History of Honda Kei Jidosha

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In March, 1967 arrived the Honda N 360, a front-wheel-drive 2-door sedan with a wheelbase of 200 cm, and a light-alloy OHC air-cooled 2-cylinder 354 cc engine with 31 HP. The rear axle was rigid with leaf springs. In June, 1967 a 2-door wagon was added, called Honda LN 360. In July, 1968 the Honda N 600E came with a 598 cc engine and a length of 310 cm. By October, 1968 the N 360 T (later called Touring) was released with a 36 HP twin carburettor engine (9000 rpm). By January, 1970 the cars were renamed Honda N III 360 and Honda LN III 360. In the export the car was also available with the 598 cc engine and was called Honda N 600. By 1969 arrived a version with a 402 cc engine, called the Honda N 400.

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In October, 1970 came the Honda Z 3-door coupe on the platform and with the engines of the Honda N III 360. By December, 1971 in a surprising move by adopting the floorpan and engine of the Life the wheelbase rose to 208 cm within the given length limitations which was achieved by putting the front axle forward. In November, 1972 the body became a unique 3-door hardtop. The twin carburettor engine was now the only engine available. In the export the car could also be had with the 598 cc engine from the N 600, and was also known as Honda AZ 600.

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The Honda Life arrived in June, 1971 as a nice-looking 2-door and a 4-door sedan. The wheelbase was 208 cm, the rear axle still rigid with leaf springs, and the engine now a 356 cc water-cooled light-alloy OHC. By September, 1971 came a 2-door wagon. By May, 1972 there were again versions with a 36 HP twin carburettor engine. This car was deleted in October, 1974 leaving Honda out of the kei passenger car business until the arrival of the Honda Today. The Honda N III was sold alongside the Life through 1972. In the export, the Life was also known as Honda 360.

This Honda Today was introduced in September, 1985 on a wheelbase of 233 cm as a 3-door sedan. Initially the engine was a 2-cylinder (water-cooled) OHC 545 cc, which became a 3-cylinder 4-valve 547 cc by February, 1988. The rear axle was a torsion beam with coil springs. Together with the new regulations in March, 1990 the bumpers were enlarged to give the car a length of 329.5 cm, the engine was enlarged to 656 cc. By April, 1990 came a permanent four-wheel-drive version with an independent rear axle.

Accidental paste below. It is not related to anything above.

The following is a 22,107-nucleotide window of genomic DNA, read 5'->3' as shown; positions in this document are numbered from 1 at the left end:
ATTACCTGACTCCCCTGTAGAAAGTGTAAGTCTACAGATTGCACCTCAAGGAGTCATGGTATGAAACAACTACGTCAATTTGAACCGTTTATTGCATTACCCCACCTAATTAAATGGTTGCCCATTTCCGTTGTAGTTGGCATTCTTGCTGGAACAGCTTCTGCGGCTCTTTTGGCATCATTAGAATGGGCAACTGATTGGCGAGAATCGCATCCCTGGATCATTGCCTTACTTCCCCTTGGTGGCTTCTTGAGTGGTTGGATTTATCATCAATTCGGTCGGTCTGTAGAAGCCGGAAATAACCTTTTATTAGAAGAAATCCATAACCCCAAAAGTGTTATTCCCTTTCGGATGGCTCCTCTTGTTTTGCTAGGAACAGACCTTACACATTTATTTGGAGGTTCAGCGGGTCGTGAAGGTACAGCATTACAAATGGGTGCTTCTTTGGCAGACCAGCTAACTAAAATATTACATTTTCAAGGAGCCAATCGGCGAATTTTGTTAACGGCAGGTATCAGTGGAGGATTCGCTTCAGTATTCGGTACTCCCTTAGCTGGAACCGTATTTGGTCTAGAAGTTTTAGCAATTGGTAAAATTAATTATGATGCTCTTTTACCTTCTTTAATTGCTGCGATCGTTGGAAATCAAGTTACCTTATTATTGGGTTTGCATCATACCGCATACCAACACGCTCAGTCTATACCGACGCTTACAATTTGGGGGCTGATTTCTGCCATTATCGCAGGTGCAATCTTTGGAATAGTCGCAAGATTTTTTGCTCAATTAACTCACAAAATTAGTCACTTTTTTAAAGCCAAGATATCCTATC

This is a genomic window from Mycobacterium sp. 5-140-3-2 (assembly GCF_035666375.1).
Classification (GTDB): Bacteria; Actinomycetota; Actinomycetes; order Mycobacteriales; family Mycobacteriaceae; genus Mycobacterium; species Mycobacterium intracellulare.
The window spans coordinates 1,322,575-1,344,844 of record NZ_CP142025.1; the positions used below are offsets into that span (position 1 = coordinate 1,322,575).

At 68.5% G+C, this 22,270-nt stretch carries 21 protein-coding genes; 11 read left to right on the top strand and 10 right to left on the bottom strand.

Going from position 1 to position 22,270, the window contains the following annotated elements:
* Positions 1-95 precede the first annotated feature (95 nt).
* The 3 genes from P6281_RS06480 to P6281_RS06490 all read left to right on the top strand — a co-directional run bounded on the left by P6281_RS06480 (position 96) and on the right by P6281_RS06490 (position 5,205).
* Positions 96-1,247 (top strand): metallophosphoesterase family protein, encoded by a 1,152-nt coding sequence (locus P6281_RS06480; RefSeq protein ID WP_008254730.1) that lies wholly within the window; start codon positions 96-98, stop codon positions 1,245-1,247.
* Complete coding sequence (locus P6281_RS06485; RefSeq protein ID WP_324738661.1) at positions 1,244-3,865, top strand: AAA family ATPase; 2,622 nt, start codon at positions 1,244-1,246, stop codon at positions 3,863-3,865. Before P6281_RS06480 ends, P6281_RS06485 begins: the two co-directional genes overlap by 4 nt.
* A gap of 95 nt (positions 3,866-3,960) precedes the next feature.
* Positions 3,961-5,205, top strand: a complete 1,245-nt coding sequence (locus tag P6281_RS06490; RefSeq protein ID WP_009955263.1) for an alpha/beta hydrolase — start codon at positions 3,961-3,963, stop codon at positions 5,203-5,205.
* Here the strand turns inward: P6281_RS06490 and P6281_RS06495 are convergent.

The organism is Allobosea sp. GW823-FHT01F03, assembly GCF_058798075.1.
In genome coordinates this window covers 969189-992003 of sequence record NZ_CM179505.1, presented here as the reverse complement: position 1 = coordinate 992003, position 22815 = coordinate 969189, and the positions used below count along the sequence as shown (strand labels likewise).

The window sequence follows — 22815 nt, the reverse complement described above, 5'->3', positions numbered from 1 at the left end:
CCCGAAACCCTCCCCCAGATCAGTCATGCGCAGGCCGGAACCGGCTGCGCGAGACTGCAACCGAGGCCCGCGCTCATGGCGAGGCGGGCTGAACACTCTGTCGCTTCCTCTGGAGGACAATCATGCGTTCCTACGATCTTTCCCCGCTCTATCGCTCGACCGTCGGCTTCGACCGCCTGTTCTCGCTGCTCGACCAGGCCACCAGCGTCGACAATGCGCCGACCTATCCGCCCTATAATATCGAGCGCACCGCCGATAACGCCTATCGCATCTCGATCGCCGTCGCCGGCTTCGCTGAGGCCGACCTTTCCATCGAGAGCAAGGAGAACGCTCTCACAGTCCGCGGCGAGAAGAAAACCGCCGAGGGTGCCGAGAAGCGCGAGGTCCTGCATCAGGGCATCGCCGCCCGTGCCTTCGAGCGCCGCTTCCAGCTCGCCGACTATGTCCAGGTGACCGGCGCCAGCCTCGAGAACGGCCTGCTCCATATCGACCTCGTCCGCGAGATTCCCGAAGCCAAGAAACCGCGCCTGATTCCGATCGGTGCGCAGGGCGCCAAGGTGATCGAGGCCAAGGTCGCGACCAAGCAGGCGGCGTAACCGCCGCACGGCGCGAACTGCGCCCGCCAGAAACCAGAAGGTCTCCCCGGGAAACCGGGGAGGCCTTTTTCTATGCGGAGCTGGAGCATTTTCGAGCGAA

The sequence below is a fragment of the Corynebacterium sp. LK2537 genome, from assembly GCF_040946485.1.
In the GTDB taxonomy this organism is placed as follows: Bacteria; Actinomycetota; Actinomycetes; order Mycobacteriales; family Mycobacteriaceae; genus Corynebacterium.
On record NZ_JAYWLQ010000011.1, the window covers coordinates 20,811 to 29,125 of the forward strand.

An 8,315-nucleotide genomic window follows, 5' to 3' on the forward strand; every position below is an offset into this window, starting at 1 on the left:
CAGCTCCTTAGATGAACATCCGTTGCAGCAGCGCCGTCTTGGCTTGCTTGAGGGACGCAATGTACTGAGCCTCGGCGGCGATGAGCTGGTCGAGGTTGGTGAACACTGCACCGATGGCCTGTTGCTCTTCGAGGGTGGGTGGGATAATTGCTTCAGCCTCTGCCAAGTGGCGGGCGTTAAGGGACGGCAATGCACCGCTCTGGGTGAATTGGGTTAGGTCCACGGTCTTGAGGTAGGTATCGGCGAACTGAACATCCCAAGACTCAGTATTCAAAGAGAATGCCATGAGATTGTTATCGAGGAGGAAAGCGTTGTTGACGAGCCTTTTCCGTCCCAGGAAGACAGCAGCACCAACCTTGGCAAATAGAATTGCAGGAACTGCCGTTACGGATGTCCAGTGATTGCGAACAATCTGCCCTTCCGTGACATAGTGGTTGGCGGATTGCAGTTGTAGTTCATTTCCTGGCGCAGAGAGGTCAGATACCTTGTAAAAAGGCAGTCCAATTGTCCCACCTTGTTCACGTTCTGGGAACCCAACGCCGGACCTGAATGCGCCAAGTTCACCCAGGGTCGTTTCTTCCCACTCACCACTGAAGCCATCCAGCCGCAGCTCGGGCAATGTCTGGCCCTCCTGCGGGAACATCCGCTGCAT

The second generation Honda Today arrived in January, 1993 as a 3-door and a 5-door sedan on the same platform as the previous one. This previous Today would be available next to the new one until 1998.

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In May, 1991 came the Honda Beat 2-door roadster with 656 cc 64 PS OHC 4-valve 3-cylinder engine (placed transversely before the rear axle) without turbo on a wheelbase of 228 cm and front and rear independent suspension with coil springs. This car was deleted in 1996.

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After 23 years, the Honda Life was resurrected in April, 1997 now as a 5-door MPV. It rode on the same platform and had the same engine as the Today. Four-wheel-drive was not available.

Then, in time with the new tax regulations came in October, 1998 the second generation Honda Life MPV in the same style, but with totally new sheet metal, which gave the first Honda Life MPV a record short life of less than one and a half year! Wheelbase is now 236 cm, engine and suspension remained roughly the same, four-wheel-drive is available with surprisingly a de Dion rear axle with coil springs (5-link rigid with double joint axle shafts). By December, 2000 arrived the Honda Life Dunk with turbo engine.

Also in October, 1998 arrived the new Honda Z as a 3-door SUV. This car is special because it has the engine underfloor (placed longitudinally and inclined) before the rear axle. The engine is the 656 cc OHC 4-valve 3-cylinder, a turbo is available. The rear axle is a de Dion with coil springs. All models are permanent four-wheel-drive and have an automatic transmission. The wheelbase is 236 cm. This model was deleted by 2002.


By February, 2002 arrived the Honda That's with the same technical data as the Life/Life Dunk, though 15 mm higher.


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Note: Length/Width/Displacement originally 300 cm/130 cm/360 cc . . . by April, 1976: 320 cm/140 cm/550 cc . . . by March, 1990: 330 cm/140 cm/660 cc . . . by October, 1998: 340 cm/148 cm/660 cc


Far East Auto Literature, 1998-2002